"Oh. Modern Cell Theory states that all living cells come from other living cells. How does Darwinism answer that?
"Well, there are gaps in the Theory."
"And there hasn't been a single Macro-Evolutionary fossil record discovered. You still accept this theory?"
"I'm not challenging you. My point is, there is a certain element of 'you just believe it', even if  your understanding is imperfect. That is Faith. The evidence we have of our message     is not the same kind as you would look for in a lab, but it is there. Let me give you a Book of Mormon, and you go find out for yourself."
"Why not? I'd love to enrich my library."
"Well, it's more than that. I hope we've established that we are neither delusional nor ignorant. Nothing in the whole world stands as evidence that there is no God."
"I wish I had your optimism."

I really, truly felt like we helped him. The best part was, after he had spent some time putting down the man sitting next to him, our investigator, for believing in God, he left. Our investigator then immediately said "I feel so sorry for that man."

The other lesson we really like what with a man named Isaac. He is 25, and he's been confused about religion his whole life. He knows a lot of the things he is doing are not right, but he doesn't know what he SHOULD be doing. As we explain the Priesthood and Gospel dispensations, he had a really hard time accepting the notion of "One True Church." And you know what? All the metaphors, examples, arguments I had didn't do anything. We then just simply had to ask him to pray to ask God himself. And that is true of all of us. Enos shows us that, even with the Prophet living in his house, more was required - divine communication. We are invited to ask for ourselves, and we must, because nothing else will stand the trials of this life.

I had another cool lesson today, too. While on the farm, I was "weeding" - attacking everything with a machete. Unfortunately, some of the crops were with the weeds, and they looked similar. Sound familiar? But I realized this. If you are wheat, you better look and act like wheat. And you had better not be surrounded by a bunch of tares, because those harvesting angels might not notice you. This is, of course, way too simple, but it just occurred to me how important that what we are on the inside matches what we do on the outside. I've never accepted this notion of saved merely by Grace. The things Jesus asks us to do are WAY too much work to have Him say, "But really, all you have to do is say you believe in me." "Take up your cross." "Deny yourself" "A broken heart and contrite spirit". This is work, and it is the greatest work we can ever do.

We continued our hot streak. We've had a baptism (at least one) every week for the past 5 weeks. This week looks good. Next week looks good. We just have to find someone for the 30th...

Thursday, we will go to the temple. Supposedly, that will be the trial day, but I'm not hopeful. It's been 3 times since "the last time". But, if it happens and the missionaries are released, maybe we'll be the first to see Elder Ke and Elder Om..

Love you all. I know God wants me in Africa right now. I will do all I can to serve faithfully, because I know this Church is true. There is a God. He loves us, and does everything for us. I know Jesus Christ is the Savior. He marked the path to happiness. Please, just follow it.

Elder W. Farnbach

Monday, April 4, 2011

#83 The Dreaded "M" Word

Dear Family and Friends,                                      April 4, 2011

I spent half of this week, lying on my back, absolutely hating
everything. I was joking with Elder Do. that malaria has some
unknown side effects that I will make millions documenting, including
the shortening of one's fuse.
It started Sunday night when my fever shot up to around 103 and stayed
there. Monday, I had a terrible fever, but was chipper the whole day.
Not sure why, but I was the smiliest I've been in a while. Then,
Tuesday morning... oh my gosh. I tried to go out and proselyte. Not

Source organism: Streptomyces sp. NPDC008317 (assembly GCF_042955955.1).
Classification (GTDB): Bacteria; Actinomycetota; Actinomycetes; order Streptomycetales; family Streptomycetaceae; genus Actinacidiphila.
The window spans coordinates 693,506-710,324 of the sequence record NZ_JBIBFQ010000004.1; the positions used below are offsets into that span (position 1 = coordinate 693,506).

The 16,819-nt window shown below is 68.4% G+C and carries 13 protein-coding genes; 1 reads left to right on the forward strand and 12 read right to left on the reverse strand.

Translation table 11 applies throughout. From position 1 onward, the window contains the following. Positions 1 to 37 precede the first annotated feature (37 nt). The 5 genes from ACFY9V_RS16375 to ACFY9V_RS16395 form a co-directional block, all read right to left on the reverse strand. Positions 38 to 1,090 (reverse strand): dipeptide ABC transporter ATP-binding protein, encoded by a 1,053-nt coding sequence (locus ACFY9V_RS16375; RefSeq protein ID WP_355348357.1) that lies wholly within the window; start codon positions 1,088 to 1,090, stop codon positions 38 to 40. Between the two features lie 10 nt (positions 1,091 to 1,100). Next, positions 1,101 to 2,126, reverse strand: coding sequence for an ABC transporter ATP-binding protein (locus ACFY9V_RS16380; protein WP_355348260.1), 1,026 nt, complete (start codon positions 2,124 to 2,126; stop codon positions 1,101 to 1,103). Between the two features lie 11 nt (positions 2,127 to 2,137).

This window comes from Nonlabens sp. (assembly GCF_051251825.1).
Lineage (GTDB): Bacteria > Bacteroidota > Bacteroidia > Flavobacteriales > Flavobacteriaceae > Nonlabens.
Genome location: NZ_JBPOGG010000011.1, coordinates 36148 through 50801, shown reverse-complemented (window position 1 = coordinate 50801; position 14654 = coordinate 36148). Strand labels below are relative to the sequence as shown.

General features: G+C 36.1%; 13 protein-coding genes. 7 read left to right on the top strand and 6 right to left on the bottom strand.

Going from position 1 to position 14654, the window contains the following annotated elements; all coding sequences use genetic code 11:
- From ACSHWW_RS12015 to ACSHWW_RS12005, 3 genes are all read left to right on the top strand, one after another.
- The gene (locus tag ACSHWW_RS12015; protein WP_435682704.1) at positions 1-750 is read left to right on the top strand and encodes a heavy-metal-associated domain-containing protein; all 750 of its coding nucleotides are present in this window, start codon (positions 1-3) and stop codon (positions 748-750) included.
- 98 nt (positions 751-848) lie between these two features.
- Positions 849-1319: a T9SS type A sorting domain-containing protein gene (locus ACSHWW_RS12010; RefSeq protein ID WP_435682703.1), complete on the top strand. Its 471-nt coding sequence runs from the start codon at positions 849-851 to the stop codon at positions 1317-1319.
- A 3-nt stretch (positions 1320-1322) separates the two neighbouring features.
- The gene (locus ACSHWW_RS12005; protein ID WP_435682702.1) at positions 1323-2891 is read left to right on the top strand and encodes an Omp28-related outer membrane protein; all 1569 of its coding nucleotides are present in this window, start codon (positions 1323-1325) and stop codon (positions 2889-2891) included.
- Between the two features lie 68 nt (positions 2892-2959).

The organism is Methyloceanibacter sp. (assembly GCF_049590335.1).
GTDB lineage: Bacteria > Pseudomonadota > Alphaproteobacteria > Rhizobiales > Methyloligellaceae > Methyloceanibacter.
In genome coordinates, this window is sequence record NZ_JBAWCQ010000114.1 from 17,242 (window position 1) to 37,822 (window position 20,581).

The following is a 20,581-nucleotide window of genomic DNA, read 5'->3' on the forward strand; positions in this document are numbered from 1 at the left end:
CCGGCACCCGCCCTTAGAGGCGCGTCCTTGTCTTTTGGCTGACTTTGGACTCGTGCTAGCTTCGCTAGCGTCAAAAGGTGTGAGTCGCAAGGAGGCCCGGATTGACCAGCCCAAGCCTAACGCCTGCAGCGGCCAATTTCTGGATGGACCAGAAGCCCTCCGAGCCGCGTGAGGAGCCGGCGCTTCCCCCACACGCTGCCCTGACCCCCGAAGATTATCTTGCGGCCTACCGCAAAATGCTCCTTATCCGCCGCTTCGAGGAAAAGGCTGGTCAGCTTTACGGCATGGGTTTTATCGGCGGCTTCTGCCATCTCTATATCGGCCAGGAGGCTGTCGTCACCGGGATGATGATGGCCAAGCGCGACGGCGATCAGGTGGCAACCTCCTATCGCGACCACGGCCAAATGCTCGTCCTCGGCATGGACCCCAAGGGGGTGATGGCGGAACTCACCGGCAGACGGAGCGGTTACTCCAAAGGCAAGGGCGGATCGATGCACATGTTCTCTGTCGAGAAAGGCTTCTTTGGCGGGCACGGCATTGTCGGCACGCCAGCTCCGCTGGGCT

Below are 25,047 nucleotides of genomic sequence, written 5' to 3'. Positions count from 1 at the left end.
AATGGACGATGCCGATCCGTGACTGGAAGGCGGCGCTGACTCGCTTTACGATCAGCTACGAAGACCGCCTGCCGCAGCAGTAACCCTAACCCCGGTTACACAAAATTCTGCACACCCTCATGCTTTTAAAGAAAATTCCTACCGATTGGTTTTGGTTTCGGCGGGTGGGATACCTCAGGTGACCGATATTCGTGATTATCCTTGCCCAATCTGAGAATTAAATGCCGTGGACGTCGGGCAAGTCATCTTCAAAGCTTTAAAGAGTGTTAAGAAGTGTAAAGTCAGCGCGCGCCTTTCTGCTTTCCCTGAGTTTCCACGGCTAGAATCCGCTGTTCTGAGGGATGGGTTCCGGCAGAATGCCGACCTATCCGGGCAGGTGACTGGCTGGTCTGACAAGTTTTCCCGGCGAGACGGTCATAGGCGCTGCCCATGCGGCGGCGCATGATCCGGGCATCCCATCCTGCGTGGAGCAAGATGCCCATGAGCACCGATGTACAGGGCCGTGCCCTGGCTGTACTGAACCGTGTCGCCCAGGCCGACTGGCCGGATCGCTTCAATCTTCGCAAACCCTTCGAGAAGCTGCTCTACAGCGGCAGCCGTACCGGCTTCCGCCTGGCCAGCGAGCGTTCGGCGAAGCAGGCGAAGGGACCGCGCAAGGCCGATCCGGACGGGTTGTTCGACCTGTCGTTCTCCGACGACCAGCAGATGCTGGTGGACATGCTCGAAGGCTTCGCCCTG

going to happen. When I called Sis. Smith, she told me to just bite the
bullet and take the malaria meds. I had resisted once before, out of
pride (and I was RIGHT, by the way), and so she was pretty adamant.
Tuesday, I spent asleep. Wednesday, I spent asleep. Thursday, I was
about 88%... just well enough to have to take a nasty, rickety Tro-Tro
to the mission home.

Zone Leader's Council was informative. One thing we do there is set
our goals for the upcoming month. President pointed out that, even
though we had about 200 more people with a Baptismal Date (people who
have heard our message, and agreed to be baptized), our Mission's
overall goal was LOWER. Why? Because last month, we experienced some
challenges, and NO missionary wants to miss his goals twice. So, even
though this month looks WAY better than last month, everyone just sees
his last failure, and acts accordingly. I think we do this all the
time, with too much focus on the path, and not enough hope in the
future. Because sometimes, the future is a terrifying thing. I'm
sitting down with a list of majors on Mondays now because I'm
supposed to have a future. But the whole point of what we teach is
that if you do what is right, the future works out for itself. "Take
no thought of tomorrow... sufficient to the day is the evil thereof",

The only real full day of preachin' and teachin' and workin' as
missionaries do was Saturday, and that was in a rougher area. Just a
word of advice to all the wards back home. Maybe, after you have a
really good relationship with your missionaries, ask them how the
mission honestly perceives your unit. If I was a bishop, or an elders'
quorum president, or even just a member, I'd love to have the
missionaries at their little secret meetings say things like, "Man!
Your going to that place? Sweet. I'd kill to go there." and not
"If I have to spend another day in that area, I will punch myself."

Sunday, we had a cool baptism for a sister in Sankubanase. We decided
to have it right after church. It was awesome to have the entire
congregation attend one of our baptisms. This sister was baptized by
her husband, with the entire branch there. It was a great feeling,
welcoming someone all together into the family.

President called us on Sunday. No matter how long I serve, leader or
not, numbers look good or not, that will always terrify me. We were
sitting in a lesson when "Pres. Smith" shows up on the phone. "You
take it," I say to Elder Do., and quickly go back to teaching. He
came back. "President says to call him back when we can be on speaker
phone." Oh no... That's never happened before.
-Ring ring... ring ring...-
"Hi! President Smith.”
“ Are you both there?"
*gulp* “Yes President," I said.
"Just finished reading both your letters. I'm very impressed with you
          two. You're doing great work. Make sure you teach
          the other missionaries in your Zone to do those things, okay?"
“Yes, President".
"Alright. Thank you!"
... few seconds... *Gasping for air* "We're alive!!" hahahaha. I love
President, but I thought I'd share a small missionary moment there, as
I really didn't have anything else this week to talk about.

Elder Ke. and Elder Om. had their trial moved again. THIS Thursday
should be it, though.

As Dad likes to say "Never let not having anything to say stop you
from writing a huge letter." Mission accomplished.

Elder W. Farnbach